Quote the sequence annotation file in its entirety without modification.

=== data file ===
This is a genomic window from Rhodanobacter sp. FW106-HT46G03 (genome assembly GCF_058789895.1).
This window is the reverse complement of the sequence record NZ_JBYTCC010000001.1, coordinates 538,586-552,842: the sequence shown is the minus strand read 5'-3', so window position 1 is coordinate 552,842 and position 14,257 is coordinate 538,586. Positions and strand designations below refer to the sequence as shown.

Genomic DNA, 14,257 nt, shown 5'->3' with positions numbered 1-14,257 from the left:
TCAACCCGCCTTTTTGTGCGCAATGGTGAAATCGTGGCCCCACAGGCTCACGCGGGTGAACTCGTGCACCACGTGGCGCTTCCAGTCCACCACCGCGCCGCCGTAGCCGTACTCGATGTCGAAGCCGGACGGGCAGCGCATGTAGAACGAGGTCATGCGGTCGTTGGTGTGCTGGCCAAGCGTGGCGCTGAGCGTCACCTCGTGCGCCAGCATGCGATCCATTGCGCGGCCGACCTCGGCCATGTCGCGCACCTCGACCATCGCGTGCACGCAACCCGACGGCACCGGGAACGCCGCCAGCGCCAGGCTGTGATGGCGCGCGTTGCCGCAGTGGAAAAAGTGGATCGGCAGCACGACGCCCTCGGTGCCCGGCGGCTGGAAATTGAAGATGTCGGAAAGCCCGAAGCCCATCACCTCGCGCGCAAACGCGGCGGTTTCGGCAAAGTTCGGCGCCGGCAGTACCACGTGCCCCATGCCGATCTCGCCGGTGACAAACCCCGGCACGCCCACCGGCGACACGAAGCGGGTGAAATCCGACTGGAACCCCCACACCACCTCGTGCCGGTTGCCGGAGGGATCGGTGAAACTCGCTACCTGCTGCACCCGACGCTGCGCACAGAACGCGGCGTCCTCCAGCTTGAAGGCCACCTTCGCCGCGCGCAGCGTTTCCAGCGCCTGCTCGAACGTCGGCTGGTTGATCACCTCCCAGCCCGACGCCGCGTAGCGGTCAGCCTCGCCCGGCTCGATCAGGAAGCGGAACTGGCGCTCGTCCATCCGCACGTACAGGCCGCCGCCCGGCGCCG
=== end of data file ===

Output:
This is a genomic window from Rhodanobacter sp. FW106-HT46G03 (genome assembly GCF_058789895.1).
This window is the reverse complement of the sequence record NZ_JBYTCC010000001.1, coordinates 538,586-552,842: the sequence shown is the minus strand read 5'-3', so window position 1 is coordinate 552,842 and position 14,257 is coordinate 538,586. Positions and strand designations below refer to the sequence as shown.

Genomic DNA, 14,257 nt, shown 5'->3' with positions numbered 1-14,257 from the left:
TCAACCCGCCTTTTTGTGCGCAATGGTGAAATCGTGGCCCCACAGGCTCACGCGGGTGAACTCGTGCACCACGTGGCGCTTCCAGTCCACCACCGCGCCGCCGTAGCCGTACTCGATGTCGAAGCCGGACGGGCAGCGCATGTAGAACGAGGTCATGCGGTCGTTGGTGTGCTGGCCAAGCGTGGCGCTGAGCGTCACCTCGTGCGCCAGCATGCGATCCATTGCGCGGCCGACCTCGGCCATGTCGCGCACCTCGACCATCGCGTGCACGCAACCCGACGGCACCGGGAACGCCGCCAGCGCCAGGCTGTGATGGCGCGCGTTGCCGCAGTGGAAAAAGTGGATCGGCAGCACGACGCCCTCGGTGCCCGGCGGCTGGAAATTGAAGATGTCGGAAAGCCCGAAGCCCATCACCTCGCGCGCAAACGCGGCGGTTTCGGCAAAGTTCGGCGCCGGCAGTACCACGTGCCCCATGCCGATCTCGCCGGTGACAAACCCCGGCACGCCCACCGGCGACACGAAGCGGGTGAAATCCGACTGGAACCCCCACACCACCTCGTGCCGGTTGCCGGAGGGATCGGTGAAACTCGCTACCTGCTGCACCCGACGCTGCGCACAGAACGCGGCGTCCTCCAGCTTGAAGGCCACCTTCGCCGCGCGCAGCGTTTCCAGCGCCTGCTCGAACGTCGGCTGGTTGATCACCTCCCAGCCCGACGCCGCGTAGCGGTCAGCCTCGCCCGGCTCGATCAGGAAGCGGAACTGGCGCTCGTCCATCCGCACGTACAGGCCGCCGCCCGGCGCCG